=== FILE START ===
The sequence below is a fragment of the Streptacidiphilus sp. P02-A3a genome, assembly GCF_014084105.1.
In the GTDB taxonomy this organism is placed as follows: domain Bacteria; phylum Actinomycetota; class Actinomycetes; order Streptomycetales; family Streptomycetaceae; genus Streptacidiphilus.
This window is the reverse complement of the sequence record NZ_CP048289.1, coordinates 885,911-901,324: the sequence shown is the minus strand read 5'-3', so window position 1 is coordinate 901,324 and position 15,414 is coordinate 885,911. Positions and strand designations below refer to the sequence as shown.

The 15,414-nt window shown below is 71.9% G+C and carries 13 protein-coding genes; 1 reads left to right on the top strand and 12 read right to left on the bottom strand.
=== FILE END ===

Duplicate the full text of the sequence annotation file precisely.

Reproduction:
The sequence below is a fragment of the Streptacidiphilus sp. P02-A3a genome, assembly GCF_014084105.1.
In the GTDB taxonomy this organism is placed as follows: domain Bacteria; phylum Actinomycetota; class Actinomycetes; order Streptomycetales; family Streptomycetaceae; genus Streptacidiphilus.
This window is the reverse complement of the sequence record NZ_CP048289.1, coordinates 885,911-901,324: the sequence shown is the minus strand read 5'-3', so window position 1 is coordinate 901,324 and position 15,414 is coordinate 885,911. Positions and strand designations below refer to the sequence as shown.

The 15,414-nt window shown below is 71.9% G+C and carries 13 protein-coding genes; 1 reads left to right on the top strand and 12 read right to left on the bottom strand.